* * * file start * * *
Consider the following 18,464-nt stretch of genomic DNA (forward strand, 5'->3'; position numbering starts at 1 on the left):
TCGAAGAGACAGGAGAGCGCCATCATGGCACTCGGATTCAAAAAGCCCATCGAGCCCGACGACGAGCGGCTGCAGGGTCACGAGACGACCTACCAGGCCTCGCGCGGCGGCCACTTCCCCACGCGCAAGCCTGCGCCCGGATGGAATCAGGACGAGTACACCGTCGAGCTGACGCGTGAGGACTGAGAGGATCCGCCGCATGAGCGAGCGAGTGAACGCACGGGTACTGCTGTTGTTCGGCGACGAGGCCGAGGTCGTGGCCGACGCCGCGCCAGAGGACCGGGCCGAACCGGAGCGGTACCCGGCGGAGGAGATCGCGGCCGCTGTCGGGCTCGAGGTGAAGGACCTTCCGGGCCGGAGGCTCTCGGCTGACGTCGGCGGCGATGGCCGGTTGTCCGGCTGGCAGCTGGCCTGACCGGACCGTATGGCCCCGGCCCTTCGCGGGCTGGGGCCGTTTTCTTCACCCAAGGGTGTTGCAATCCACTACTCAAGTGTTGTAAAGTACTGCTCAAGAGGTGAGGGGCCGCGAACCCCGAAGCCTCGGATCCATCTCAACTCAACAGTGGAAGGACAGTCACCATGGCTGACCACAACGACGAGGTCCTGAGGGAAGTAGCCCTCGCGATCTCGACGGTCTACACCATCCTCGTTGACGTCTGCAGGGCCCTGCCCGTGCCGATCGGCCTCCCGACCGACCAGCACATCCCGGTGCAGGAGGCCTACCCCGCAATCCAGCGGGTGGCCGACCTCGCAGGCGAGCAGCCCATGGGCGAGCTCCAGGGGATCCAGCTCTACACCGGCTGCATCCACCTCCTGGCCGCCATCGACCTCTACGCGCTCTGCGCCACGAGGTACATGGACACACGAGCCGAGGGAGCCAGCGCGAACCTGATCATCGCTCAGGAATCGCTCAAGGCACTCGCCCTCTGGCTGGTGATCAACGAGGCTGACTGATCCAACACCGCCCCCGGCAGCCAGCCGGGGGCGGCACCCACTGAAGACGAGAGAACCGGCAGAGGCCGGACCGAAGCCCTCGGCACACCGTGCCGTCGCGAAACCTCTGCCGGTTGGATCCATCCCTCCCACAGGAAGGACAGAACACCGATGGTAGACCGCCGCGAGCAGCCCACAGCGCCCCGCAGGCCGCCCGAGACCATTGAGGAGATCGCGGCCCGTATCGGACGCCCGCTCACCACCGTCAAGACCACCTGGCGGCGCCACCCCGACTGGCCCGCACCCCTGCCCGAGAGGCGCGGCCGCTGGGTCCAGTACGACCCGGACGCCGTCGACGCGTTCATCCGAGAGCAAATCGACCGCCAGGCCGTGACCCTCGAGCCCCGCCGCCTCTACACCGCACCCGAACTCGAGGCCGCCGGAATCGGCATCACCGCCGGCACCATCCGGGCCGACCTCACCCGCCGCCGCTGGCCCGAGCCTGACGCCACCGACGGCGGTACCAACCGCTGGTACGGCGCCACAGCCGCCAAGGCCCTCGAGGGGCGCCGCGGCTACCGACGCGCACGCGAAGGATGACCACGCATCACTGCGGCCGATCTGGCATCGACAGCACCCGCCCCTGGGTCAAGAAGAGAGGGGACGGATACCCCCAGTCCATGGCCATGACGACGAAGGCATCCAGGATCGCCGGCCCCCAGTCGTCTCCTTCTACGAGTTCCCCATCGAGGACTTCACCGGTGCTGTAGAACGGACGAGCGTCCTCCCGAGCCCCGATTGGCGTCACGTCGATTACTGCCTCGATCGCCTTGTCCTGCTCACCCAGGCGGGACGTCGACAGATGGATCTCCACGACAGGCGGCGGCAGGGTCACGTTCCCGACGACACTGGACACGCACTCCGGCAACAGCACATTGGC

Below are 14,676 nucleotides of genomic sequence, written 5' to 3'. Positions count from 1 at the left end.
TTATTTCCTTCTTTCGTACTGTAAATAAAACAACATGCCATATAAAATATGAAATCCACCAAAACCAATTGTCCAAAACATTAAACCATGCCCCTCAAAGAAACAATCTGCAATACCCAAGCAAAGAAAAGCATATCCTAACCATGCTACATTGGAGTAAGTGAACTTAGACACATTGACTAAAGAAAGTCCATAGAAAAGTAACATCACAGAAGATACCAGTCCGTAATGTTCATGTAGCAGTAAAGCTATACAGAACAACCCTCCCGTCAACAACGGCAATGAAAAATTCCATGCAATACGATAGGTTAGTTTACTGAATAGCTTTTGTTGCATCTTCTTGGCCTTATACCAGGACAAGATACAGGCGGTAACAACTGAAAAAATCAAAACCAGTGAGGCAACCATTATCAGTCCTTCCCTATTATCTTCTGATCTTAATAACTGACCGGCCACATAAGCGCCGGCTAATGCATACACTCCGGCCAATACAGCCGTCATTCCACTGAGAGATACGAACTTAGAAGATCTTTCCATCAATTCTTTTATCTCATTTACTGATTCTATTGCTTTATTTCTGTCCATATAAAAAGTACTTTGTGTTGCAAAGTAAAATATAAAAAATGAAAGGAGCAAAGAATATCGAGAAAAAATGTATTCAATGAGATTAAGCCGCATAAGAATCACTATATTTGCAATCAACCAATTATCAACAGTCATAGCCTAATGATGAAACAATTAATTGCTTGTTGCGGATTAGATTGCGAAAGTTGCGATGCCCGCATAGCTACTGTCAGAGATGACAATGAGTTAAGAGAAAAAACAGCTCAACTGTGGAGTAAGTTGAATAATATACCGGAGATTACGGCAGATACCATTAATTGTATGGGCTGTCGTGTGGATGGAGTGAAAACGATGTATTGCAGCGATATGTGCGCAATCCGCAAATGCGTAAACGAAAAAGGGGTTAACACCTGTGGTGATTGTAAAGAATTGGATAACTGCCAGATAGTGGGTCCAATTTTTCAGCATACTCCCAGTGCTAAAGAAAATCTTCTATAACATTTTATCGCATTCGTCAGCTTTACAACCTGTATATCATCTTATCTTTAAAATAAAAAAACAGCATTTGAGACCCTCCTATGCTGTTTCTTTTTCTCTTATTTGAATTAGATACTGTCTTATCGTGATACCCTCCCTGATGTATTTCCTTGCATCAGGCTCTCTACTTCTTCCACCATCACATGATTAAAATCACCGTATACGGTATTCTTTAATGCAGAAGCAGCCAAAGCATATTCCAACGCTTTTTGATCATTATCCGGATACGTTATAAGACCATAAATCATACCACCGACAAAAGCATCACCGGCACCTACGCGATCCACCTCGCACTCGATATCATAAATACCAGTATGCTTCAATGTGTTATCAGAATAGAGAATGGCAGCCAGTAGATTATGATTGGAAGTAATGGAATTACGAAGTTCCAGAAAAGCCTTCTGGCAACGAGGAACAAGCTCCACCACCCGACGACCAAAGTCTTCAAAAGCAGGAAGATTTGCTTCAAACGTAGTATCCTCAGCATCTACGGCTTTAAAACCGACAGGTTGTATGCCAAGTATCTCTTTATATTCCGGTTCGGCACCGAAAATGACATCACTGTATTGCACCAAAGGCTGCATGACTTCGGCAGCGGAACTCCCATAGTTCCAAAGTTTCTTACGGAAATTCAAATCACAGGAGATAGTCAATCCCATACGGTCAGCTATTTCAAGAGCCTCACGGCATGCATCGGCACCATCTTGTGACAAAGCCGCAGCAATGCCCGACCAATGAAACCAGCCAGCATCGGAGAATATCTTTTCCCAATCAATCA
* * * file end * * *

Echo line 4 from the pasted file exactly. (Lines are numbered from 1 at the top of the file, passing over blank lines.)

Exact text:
TTATTTCCTTCTTTCGTACTGTAAATAAAACAACATGCCATATAAAATATGAAATCCACCAAAACCAATTGTCCAAAACATTAAACCATGCCCCTCAAAGAAACAATCTGCAATACCCAAGCAAAGAAAAGCATATCCTAACCATGCTACATTGGAGTAAGTGAACTTAGACACATTGACTAAAGAAAGTCCATAGAAAAGTAACATCACAGAAGATACCAGTCCGTAATGTTCATGTAGCAGTAAAGCTATACAGAACAACCCTCCCGTCAACAACGGCAATGAAAAATTCCATGCAATACGATAGGTTAGTTTACTGAATAGCTTTTGTTGCATCTTCTTGGCCTTATACCAGGACAAGATACAGGCGGTAACAACTGAAAAAATCAAAACCAGTGAGGCAACCATTATCAGTCCTTCCCTATTATCTTCTGATCTTAATAACTGACCGGCCACATAAGCGCCGGCTAATGCATACACTCCGGCCAATACAGCCGTCATTCCACTGAGAGATACGAACTTAGAAGATCTTTCCATCAATTCTTTTATCTCATTTACTGATTCTATTGCTTTATTTCTGTCCATATAAAAAGTACTTTGTGTTGCAAAGTAAAATATAAAAAATGAAAGGAGCAAAGAATATCGAGAAAAAATGTATTCAATGAGATTAAGCCGCATAAGAATCACTATATTTGCAATCAACCAATTATCAACAGTCATAGCCTAATGATGAAACAATTAATTGCTTGTTGCGGATTAGATTGCGAAAGTTGCGATGCCCGCATAGCTACTGTCAGAGATGACAATGAGTTAAGAGAAAAAACAGCTCAACTGTGGAGTAAGTTGAATAATATACCGGAGATTACGGCAGATACCATTAATTGTATGGGCTGTCGTGTGGATGGAGTGAAAACGATGTATTGCAGCGATATGTGCGCAATCCGCAAATGCGTAAACGAAAAAGGGGTTAACACCTGTGGTGATTGTAAAGAATTGGATAACTGCCAGATAGTGGGTCCAATTTTTCAGCATACTCCCAGTGCTAAAGAAAATCTTCTATAACATTTTATCGCATTCGTCAGCTTTACAACCTGTATATCATCTTATCTTTAAAATAAAAAAACAGCATTTGAGACCCTCCTATGCTGTTTCTTTTTCTCTTATTTGAATTAGATACTGTCTTATCGTGATACCCTCCCTGATGTATTTCCTTGCATCAGGCTCTCTACTTCTTCCACCATCACATGATTAAAATCACCGTATACGGTATTCTTTAATGCAGAAGCAGCCAAAGCATATTCCAACGCTTTTTGATCATTATCCGGATACGTTATAAGACCATAAATCATACCACCGACAAAAGCATCACCGGCACCTACGCGATCCACCTCGCACTCGATATCATAAATACCAGTATGCTTCAATGTGTTATCAGAATAGAGAATGGCAGCCAGTAGATTATGATTGGAAGTAATGGAATTACGAAGTTCCAGAAAAGCCTTCTGGCAACGAGGAACAAGCTCCACCACCCGACGACCAAAGTCTTCAAAAGCAGGAAGATTTGCTTCAAACGTAGTATCCTCAGCATCTACGGCTTTAAAACCGACAGGTTGTATGCCAAGTATCTCTTTATATTCCGGTTCGGCACCGAAAATGACATCACTGTATTGCACCAAAGGCTGCATGACTTCGGCAGCGGAACTCCCATAGTTCCAAAGTTTCTTACGGAAATTCAAATCACAGGAGATAGTCAATCCCATACGGTCAGCTATTTCAAGAGCCTCACGGCATGCATCGGCACCATCTTGTGACAAAGCCGCAGCAATGCCCGACCAATGAAACCAGCCAGCATCGGAGAATATCTTTTCCCAATCAATCA